Profession of Practice

INTRODUCTION

This is a profession of practice to put words into action and embody solidarity with the poor. We are inspired and chastened by the word of God; the Bible is the basis of the standards in this profession of practice.

We offer this profession, not as a set of legalistic requirements, but rather as a helpful tool to enable accountability and form community. The only way sinners can be made pure is by being washed clean in the blood of Christ through faith, not by adhering to any listed set of commitments.

LITURGIES OF SOLIDARITY

James K. A. Smith writes in You Are What You Love that liturgies are “habit-forming, love-shaping rituals that get hold of our hearts and aim our loves” (p. 38). Liturgies are things that we do that “do something to us” (p. 46). Solidarity is a word of unity, a word that says, “I am with you.” Solidarity entails learning from, standing with and sacrificing for the poor.

Liturgies of solidarity have daily, weekly, monthly and yearly rhythms. They are practices that help us see the image of God, marred by suffering, in the lives of the poor. And they don’t just help us see that image—they help us respond to that image with love. We get an idea of what this looks like in the Sermon on the Mount, where Jesus preaches on five spiritual disciplines related to the poor: giving (Matthew 6:1-4), prayer (Matthew 6:5-15), fasting (Matthew 6:16-18), gratitude (Matthew 6:19-24) and faith (Matthew 6:25-34).

GIVING

Matthew 6:3-4 - Jesus expects his followers to be giving financially. As Christians, we start our giving with a tithe: ten percent right away after each paycheck. This is an act of faith and the start of Christian giving. If there are leftover funds at the end of the month or year, we can expand our giving. We count it as a joy to do so, knowing that God is using our generosity to build his kingdom.

Commitment

We commit to giving away a minimum of ten percent of our gross incomes immediately after each paycheck as an act of faith and worship.

Aspiration

We aspire to increase our standard of giving, not just our standard of living, as the Lord blesses us with financial resources.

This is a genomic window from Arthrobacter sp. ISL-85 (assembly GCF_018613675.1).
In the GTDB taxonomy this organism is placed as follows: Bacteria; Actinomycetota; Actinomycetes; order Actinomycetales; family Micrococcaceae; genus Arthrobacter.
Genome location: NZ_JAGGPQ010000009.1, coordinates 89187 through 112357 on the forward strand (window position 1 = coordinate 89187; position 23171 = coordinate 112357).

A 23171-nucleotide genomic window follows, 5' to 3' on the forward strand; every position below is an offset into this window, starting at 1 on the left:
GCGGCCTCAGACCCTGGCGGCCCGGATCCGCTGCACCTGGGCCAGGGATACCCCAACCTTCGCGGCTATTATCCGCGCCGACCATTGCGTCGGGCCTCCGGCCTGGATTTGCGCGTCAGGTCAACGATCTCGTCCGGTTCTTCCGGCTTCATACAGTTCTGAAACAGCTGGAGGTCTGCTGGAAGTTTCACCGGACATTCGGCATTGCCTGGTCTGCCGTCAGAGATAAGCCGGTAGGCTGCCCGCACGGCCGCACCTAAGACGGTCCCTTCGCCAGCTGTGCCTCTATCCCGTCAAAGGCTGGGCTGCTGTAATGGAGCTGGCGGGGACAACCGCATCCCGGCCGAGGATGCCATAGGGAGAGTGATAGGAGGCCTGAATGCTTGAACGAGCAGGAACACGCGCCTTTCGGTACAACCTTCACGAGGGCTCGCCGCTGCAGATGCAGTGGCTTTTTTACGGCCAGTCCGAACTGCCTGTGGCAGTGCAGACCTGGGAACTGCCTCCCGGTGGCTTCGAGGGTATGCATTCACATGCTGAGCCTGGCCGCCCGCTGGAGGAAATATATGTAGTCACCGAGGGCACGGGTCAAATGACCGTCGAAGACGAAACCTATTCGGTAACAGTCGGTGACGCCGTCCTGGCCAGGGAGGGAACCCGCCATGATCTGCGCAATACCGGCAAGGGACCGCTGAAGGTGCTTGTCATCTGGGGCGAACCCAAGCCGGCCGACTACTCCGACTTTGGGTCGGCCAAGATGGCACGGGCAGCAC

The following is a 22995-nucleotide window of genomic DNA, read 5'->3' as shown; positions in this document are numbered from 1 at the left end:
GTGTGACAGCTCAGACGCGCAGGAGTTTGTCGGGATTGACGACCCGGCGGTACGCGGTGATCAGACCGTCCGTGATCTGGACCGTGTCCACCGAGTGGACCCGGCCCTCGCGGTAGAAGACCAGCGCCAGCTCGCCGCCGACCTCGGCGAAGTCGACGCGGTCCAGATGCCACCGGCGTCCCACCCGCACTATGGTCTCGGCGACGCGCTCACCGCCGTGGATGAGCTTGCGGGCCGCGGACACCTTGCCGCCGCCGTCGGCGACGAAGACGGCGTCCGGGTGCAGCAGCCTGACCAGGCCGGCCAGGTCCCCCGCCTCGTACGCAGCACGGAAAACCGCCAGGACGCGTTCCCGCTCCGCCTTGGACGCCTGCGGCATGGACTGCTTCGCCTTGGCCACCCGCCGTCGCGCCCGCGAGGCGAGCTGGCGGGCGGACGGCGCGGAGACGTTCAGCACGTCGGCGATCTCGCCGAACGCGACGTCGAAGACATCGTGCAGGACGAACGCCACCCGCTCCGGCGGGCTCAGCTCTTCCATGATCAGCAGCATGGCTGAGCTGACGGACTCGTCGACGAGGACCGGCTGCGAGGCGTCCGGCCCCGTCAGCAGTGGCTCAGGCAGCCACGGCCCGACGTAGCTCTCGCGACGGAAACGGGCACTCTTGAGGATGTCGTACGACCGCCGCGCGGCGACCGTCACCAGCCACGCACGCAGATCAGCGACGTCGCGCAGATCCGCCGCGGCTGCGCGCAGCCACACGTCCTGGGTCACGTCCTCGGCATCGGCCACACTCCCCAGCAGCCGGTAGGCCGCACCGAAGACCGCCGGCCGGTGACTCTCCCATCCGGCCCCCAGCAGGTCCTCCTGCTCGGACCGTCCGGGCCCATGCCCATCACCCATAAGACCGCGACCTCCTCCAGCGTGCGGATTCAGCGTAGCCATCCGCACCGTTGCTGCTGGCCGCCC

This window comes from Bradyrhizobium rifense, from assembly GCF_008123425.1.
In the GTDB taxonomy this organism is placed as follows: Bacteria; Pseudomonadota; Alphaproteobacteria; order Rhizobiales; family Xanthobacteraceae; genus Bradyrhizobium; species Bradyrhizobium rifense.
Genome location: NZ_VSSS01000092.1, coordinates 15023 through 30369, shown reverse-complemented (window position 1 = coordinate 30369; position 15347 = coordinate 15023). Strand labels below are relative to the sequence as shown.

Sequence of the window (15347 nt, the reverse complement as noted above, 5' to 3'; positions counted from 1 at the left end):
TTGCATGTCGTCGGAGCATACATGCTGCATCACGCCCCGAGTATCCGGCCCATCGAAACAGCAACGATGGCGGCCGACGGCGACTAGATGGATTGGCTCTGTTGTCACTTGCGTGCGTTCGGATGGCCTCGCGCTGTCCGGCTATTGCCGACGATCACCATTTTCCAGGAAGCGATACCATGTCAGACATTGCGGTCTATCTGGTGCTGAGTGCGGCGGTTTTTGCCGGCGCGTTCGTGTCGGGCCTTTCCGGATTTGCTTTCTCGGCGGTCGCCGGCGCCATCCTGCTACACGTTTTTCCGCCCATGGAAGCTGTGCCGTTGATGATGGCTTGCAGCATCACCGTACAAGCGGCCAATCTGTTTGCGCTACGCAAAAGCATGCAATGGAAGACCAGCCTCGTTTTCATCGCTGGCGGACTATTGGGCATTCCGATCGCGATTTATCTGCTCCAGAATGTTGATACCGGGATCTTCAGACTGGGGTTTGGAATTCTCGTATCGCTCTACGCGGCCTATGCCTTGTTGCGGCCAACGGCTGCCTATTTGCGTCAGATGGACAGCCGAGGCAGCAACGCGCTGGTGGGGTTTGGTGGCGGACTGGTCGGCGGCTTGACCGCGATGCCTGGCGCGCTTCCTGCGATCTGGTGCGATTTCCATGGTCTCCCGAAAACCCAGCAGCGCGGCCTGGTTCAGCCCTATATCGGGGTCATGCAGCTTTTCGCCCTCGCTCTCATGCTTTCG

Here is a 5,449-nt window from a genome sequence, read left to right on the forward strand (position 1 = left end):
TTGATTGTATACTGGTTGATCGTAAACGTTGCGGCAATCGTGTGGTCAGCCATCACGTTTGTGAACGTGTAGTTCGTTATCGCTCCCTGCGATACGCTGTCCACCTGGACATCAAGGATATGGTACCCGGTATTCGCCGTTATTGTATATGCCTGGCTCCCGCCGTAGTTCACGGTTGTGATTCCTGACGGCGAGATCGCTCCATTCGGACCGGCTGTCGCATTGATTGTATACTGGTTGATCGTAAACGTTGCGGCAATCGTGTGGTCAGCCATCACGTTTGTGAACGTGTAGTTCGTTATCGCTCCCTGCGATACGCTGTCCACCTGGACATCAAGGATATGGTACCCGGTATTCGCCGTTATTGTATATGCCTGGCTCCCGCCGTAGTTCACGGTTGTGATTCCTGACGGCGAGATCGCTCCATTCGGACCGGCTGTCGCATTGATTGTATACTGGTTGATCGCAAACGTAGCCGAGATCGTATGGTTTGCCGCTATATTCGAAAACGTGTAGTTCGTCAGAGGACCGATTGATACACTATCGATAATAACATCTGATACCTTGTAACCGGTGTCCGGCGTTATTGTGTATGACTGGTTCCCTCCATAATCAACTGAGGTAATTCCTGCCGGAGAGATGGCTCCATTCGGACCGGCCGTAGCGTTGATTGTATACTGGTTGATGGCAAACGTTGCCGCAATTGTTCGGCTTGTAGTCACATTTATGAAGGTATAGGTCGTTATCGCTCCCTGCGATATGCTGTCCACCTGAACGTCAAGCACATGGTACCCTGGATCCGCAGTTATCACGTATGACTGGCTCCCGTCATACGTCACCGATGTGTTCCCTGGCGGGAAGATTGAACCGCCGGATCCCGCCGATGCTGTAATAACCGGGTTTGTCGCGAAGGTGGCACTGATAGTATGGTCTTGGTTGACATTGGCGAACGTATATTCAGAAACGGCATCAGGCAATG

Solidarity

This is an act of solidarity with those in poverty who, because of your generosity, are empowered to overcome poverty and flourish through transformational development.

PRAYER

Matthew 6:11 - Have you ever noticed that the Lord’s Prayer includes language that expresses solidarity with the poor? Give us this day our daily bread. Asking for our daily bread reminds us that all we have is a gift from the Lord. Moreover, when we pray this, we are standing with the poor, asking God to provide for our daily needs as well as theirs. Praying for the poor is a form of advocacy to the Highest Power in the universe. It shapes our hearts and makes us the kind of people who take up the cause of the vulnerable.

Commitment

We commit to praying the Lord’s Prayer daily, taking a moment to ask God to provide daily bread for us and for the poor.

Aspiration

We aspire to cultivate an awareness of every breath, every meal and every good thing in our lives as undeserved gifts from the Lord.

Solidarity

This is an act of solidarity with those in poverty who may have to trust God for their next meal.

FASTING

Matthew 6:17-18 - Jesus does not say, “If you fast,” but rather, “When you fast” (emphasis added). There are many good reasons to fast. One of them is to remind ourselves that some go without food due to poverty. Indeed, fasting can be an embodied form of lament that deepens our concern for others. As we fast, we consider the injustice of poverty and cry out to God to bring restoration. The practice also serves as a reminder that true nourishment comes from communion with God.

Commitment

We commit to fast from food for at least one 24-hour period each quarter as an act of solidarity with the poor.